Perceived Coercion During Admission Into Psychiatric Hospitalization Increases Risk of Suicide Attempts After Discharge

(Suicide and Life-Threatening Behavior)


OBJECTIVE: There is an elevated risk for suicide in the year following psychiatric hospitalization. The present study examined whether perceived coercion during admission into psychiatric hospitalization increases risk for postdischarge suicide attempts.

METHODS: Participants were 905 psychiatric inpatients from the MacArthur Violence Risk Assessment Study that were assessed every 10 weeks during the year following discharge. Perceived coercion during admission was assessed while hospitalized, and suicide attempts were assessed following discharge. Analyses adjusted for nonrandom assignment of groups via propensity score weighting and for established correlates of postdischarge suicidal behavior.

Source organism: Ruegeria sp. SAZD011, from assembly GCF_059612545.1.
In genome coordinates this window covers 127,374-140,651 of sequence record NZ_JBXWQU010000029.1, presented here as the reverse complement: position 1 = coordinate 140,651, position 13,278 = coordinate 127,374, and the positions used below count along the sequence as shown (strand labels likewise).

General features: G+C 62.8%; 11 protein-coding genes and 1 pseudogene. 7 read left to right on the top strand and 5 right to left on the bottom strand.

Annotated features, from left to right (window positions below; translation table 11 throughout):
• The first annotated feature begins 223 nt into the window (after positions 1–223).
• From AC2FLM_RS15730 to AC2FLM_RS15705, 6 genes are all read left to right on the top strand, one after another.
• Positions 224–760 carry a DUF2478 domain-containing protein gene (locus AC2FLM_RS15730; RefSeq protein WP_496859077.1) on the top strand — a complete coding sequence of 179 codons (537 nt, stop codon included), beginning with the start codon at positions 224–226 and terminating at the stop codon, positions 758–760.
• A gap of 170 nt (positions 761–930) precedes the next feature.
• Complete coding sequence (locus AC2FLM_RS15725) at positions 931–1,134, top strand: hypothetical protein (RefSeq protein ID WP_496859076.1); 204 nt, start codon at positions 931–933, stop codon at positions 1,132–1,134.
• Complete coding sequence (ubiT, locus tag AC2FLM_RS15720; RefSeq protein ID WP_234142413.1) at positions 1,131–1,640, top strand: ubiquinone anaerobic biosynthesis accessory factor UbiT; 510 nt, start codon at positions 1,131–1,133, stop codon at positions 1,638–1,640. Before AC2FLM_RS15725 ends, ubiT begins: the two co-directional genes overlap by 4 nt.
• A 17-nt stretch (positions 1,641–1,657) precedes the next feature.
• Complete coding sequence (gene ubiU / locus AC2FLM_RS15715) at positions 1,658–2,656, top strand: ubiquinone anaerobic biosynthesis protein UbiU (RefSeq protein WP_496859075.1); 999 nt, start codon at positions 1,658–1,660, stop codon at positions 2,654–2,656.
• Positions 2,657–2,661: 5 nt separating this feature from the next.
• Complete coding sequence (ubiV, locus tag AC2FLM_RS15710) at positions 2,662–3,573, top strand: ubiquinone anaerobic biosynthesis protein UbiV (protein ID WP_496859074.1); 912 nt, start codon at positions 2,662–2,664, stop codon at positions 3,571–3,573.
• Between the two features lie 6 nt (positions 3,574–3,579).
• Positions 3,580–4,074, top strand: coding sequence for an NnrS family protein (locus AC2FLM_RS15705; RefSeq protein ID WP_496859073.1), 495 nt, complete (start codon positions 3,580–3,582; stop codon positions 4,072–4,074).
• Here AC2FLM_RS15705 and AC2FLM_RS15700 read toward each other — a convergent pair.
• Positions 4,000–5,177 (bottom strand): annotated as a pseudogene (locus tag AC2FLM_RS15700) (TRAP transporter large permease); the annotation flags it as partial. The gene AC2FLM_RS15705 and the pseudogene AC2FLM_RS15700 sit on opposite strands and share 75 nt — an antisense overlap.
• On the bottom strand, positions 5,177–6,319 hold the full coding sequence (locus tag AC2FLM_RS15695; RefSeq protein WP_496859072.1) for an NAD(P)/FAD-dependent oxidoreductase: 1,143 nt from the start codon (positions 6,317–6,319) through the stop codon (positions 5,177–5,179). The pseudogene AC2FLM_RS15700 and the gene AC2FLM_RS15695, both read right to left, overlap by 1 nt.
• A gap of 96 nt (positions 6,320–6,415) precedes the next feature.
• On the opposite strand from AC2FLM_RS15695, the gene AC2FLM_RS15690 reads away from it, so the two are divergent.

RESULTS: Of 905 participants, 67% endorsed perception of coercion into psychiatric hospitalization, and 168 (19%) made a postdischarge suicide attempt. Patients who perceived coercion during hospitalization admission were more likely to make a suicide attempt after discharge than those who did not, even after adjusting for established covariates (OR = 1.29, |z| = 2.87, p = .004, 95% CI = 1.08, 1.54). There was no interaction between recent self-harm or suicidal ideation at time of admission and perceived coercion on postdischarge suicide attempts.

CONCLUSIONS: Patients’ perception of the context in which they were hospitalized is associated with a small but significant increase in their likelihood of postdischarge suicide attempts.


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